The Courts Service contended that it was not exercising one of its own functions but was taking steps with regard to a function directly connected with the administration of justice which could only be a matter for the judiciary. Considering BPSG Ltd v Courts Service and ors [2017] 2 IR 343 and DPP v Nash, the Courts Service submitted that the publishing of a judgment is an act required to be performed by a judge as part of the administration of justice, so that the Courts Service must publish the judgment on its website in whatever form it is delivered to it by the judge.

Judge Comerford agreed with the Commissioner’s application of C-210/16 Wirtschaftsakademie Schleswig-Holstein and the finding that “complete control” over all aspects of the process was unnecessary. He said that the decisions followed by C-210/16 Wirtschaftsakademie Schleswig-Holstein had the effect that personal rights should be protected by affording a wide scope to the definition of data controller. Judge Comerford said it was not a requirement for a data controller to have sole control, and that “a very limited degree of control, perhaps even just the capacity to cease involvement in the facilitation of the processing, can suffice provided the data controller is acting for its own purposes and not solely as an agent of another”.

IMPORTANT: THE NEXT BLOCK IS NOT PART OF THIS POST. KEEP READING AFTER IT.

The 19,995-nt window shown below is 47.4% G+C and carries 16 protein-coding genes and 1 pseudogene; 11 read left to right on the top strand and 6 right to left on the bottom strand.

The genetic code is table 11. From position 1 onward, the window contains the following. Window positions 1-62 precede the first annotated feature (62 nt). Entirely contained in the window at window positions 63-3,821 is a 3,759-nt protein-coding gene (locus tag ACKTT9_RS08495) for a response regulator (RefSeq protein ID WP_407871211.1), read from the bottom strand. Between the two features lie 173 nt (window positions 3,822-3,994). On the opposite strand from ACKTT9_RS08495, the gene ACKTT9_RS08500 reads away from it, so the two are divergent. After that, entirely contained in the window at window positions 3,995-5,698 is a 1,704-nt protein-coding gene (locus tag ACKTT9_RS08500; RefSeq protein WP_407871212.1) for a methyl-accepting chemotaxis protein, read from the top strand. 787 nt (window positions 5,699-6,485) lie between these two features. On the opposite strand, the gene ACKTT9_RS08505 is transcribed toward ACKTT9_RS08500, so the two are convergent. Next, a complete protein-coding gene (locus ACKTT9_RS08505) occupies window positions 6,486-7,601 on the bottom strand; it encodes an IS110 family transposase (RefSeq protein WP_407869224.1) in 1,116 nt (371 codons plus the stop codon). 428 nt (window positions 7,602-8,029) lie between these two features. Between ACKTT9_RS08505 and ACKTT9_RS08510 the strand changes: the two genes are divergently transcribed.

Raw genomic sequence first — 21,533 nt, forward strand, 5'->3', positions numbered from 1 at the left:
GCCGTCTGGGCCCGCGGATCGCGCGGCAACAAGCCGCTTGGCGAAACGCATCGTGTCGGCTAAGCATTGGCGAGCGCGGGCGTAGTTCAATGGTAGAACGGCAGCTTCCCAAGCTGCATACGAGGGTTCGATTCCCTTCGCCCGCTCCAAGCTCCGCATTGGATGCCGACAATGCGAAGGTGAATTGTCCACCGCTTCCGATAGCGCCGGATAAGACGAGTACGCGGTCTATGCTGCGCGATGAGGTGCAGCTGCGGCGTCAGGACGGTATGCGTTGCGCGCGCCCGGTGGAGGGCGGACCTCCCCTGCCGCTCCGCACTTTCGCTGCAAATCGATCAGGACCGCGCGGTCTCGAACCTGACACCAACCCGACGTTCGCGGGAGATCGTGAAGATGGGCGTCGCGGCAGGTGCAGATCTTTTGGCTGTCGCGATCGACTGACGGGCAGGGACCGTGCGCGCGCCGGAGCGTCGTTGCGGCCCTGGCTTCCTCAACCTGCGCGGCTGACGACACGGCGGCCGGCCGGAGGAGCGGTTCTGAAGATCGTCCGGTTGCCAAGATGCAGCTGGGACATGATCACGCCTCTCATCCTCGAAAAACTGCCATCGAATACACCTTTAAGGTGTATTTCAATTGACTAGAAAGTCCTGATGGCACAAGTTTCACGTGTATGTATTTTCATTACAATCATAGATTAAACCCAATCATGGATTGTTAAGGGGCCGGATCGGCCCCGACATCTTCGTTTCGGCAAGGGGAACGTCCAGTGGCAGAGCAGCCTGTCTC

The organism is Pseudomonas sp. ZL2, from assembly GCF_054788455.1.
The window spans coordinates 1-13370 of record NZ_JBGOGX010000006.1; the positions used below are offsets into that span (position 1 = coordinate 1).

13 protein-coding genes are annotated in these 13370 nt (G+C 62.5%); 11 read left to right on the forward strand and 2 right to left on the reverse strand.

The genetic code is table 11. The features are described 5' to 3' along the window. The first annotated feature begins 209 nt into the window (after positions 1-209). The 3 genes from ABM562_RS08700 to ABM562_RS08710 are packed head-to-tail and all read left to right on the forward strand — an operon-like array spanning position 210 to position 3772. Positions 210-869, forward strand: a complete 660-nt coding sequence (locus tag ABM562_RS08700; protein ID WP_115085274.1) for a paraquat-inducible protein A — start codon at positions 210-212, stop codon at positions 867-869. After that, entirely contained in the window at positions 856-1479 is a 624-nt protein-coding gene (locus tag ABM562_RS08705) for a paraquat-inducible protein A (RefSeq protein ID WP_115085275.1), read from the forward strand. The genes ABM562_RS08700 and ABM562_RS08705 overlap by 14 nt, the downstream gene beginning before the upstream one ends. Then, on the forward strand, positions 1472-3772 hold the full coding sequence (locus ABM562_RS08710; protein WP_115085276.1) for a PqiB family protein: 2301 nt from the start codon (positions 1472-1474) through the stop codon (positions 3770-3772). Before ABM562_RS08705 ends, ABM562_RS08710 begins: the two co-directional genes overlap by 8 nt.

Furthermore, Judge Comerford said that C-210/16 Wirtschaftsakademie Schleswig-Holstein supported “the view that in interpreting the Irish statutory definition of data controller that where there is more than one person who has control, it is not necessary that each of these persons have control of both contents and use, but one person could have control of content and another control of use, and indeed the levels of the control can encompass what might be described as influence or to the negative control that comes from declining to participate”.

Judge Comerford said it was difficult to come to any view but that the Courts Service was obviously a data controller. He said that the website was set up as a convenient reference for the public – less directly for the purpose of the administration of justice.

In all the circumstances, Judge Comerford said he could see no basis for saying the Commissioner was in error in identifying the appellant as a data controller. He rejected the suggestion that each individual judge whose judgment is on the database is the sole data controller of that judgment.

Judge Comerford also considered that, although there had been significant breaches of fair procedures in the Commissioner reaching the June 2018 decisions, these breaches could not serve to unseat or condemn the decisions that there had been a breach under sections 2A and 2B.

Judge Comerford said that the requirements of fair procedures did require a clarification of the decision that there was a breach of Section 2(1)(d), and in condemning this decision, Judge Comerford said there must be an express statement that the extent of the breach was limited to the unauthorised disclosure between 12 and 15 May 2014.